One hundred-plus miles away and south of the Potomac River, the 7th Maine Infantry was likewise settled into a restless bivouac. Like Lieutenant Gay, Lt. Colonel Selden Connor had also tried to consistently write letters home but his attention had been focused on his duties, both day and night. The Sixth Corps was the last to leave their camps near Falmouth and trailed the rest of the Army of the Potomac as it cautiously marched through northern Virginia. The Third Division under Major General John Newton occupied Fairfax Courthouse and then moved toward Warrenton, the three brigades bivouacking in a large semi-circle to protect the rear of the army. Rumors of Confederate guerillas and mounted raiders made the men a bit jumpy but nothing of great interest threatened the peaceful camps. The men were grateful for the rest and looked after cleaning clothes and taking care of those tired feet.
Head Qtrs 7th Maine Vols
Camp near Bristoe Station
Va. June 25, 1863
My dear father,
We have had hard work since we broke camp at Falmouth. We marched to Fairfax C.H. and after a stay of a day or two there our division was ordered to this point, about eight miles from Centerville in the direction of Warrenton. I came into camp yesterday from picket duty on the fords of Broad Run and the Occoquan. Our division with two batteries is here all alone, the nearest force being at Centerville. The rest of the 6th Corps is at Fairfax still. It is a beautiful country about here; (page 2) the celebrated “Plains of Manassas” contain some as fine barns as I ever saw. After eating hard bread on my horse for about a week I had a dinner yesterday that I could appreciate- roast lamb, green peas and lettuce. The boys are feasting on cherries which are abundant. I can’t imagine what our single division is put out here for, unless as a sort of picket; we have but four thousand men in all. Our movements are as much of a mystery to us as to people generally; probably Hooker is waiting for Lee to develop his plans a little further.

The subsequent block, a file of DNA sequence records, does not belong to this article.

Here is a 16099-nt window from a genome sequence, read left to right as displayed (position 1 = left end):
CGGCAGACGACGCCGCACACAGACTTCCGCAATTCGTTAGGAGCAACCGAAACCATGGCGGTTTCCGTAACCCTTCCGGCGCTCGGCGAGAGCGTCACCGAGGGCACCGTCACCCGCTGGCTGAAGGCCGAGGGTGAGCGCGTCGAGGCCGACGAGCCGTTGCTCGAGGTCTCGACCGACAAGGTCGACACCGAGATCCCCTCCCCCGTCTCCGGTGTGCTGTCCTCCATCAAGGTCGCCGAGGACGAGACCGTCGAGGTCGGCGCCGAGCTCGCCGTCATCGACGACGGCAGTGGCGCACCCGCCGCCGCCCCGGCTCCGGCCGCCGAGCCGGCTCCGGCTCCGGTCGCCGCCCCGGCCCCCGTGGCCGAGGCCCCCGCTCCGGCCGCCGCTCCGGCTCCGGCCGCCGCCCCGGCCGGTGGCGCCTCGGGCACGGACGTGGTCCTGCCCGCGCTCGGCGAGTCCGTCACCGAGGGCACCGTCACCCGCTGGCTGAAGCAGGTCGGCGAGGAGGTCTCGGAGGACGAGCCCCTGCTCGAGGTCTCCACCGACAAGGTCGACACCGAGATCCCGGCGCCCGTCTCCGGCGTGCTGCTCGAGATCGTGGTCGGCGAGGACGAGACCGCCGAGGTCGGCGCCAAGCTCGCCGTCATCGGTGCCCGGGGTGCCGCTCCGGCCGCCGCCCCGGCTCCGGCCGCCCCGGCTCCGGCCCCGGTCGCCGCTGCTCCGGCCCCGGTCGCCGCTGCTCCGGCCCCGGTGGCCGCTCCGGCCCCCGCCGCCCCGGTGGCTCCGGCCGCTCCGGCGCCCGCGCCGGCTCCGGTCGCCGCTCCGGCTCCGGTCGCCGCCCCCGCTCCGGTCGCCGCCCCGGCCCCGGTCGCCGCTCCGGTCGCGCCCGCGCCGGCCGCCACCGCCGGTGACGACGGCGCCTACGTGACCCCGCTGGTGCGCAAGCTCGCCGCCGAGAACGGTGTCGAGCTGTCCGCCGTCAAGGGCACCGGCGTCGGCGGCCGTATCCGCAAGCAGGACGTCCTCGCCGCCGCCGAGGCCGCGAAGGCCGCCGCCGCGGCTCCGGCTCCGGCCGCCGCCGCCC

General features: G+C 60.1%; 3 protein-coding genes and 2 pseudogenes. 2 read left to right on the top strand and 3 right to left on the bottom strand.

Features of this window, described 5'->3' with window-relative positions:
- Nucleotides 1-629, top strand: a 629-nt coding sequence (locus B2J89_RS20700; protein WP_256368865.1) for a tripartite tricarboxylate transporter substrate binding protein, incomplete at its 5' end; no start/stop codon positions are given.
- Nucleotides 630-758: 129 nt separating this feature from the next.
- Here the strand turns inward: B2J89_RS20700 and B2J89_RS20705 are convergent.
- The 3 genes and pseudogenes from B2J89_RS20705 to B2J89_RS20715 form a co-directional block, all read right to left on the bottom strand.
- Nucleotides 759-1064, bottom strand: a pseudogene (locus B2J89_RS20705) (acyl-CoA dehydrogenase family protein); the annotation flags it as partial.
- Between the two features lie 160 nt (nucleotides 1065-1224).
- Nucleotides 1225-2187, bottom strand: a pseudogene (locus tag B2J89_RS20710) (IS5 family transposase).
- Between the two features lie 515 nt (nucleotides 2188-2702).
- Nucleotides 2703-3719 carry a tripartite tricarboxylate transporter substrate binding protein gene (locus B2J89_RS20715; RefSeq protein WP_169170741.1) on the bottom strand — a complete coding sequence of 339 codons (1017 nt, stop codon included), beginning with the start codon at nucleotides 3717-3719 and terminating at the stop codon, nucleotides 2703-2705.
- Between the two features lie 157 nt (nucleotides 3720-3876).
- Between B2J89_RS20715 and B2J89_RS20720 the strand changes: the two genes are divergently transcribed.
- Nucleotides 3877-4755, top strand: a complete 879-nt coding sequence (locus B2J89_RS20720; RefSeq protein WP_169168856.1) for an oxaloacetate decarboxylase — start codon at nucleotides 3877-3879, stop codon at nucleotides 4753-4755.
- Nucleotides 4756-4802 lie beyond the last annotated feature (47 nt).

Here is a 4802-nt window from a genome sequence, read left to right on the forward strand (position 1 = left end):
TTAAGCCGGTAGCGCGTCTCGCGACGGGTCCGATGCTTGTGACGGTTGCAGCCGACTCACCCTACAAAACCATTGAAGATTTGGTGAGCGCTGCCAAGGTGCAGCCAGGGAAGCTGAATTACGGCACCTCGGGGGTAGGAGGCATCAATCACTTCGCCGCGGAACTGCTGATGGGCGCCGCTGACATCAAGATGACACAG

The army is in good spirits and in fighting shape. My men are well, but they need shoes and clothing badly. We expect a supply today. (page 3) I am in first rate health, only I’m annoyed by a sort of prickly heat contracted during the marches. We have had no mail for a week. I did expect to get home this summer, but the prospect now looks a little dubious. I hear nothing from Col Mason lately. Did I write you that Col. Rodney Mason visited us when we lay on the Rappahannock? My regiment was just behind the hill which skirts the north bank of the river. Gen. Sedgwick’s quarters were in an exposed position on the hill. Towards night the hill was lined with spectators viewing the broad plains on the other side of the river, our forces at work on the entrenchments there and (page 4) the “rebs” beyond. It was a very pretty sight. The Col. and I joined the crowd of lookers on about Gen. Sedgwick’s tents. He admired the scene very much. “Why” said he, “we don’t have such pretty fighting ground as this out west. We have to fight among the bushes and in the swamps. How I’d like to see a little fight here, this is so fine a place to look from.” Just then a battery of the enemy’s opened on us and lodged half a dozen shells within fifty feet of us. We got out of range very suddenly, the Col. remarking that the “practical advantages of that position were not apparent.”
With much love to all, I am your aff. Son
Within the week, both soldiers would be on the battlefield of Gettysburg, thrown into a desperate and deadly struggle. Gay and Connor would survive the battle but the ordeal that both would face as they marched southward to the Potomac River and Virginia would test more than just their soldierly qualities. Those letters coming in part 3, to be continued.
Historian, Gettysburg National Military Park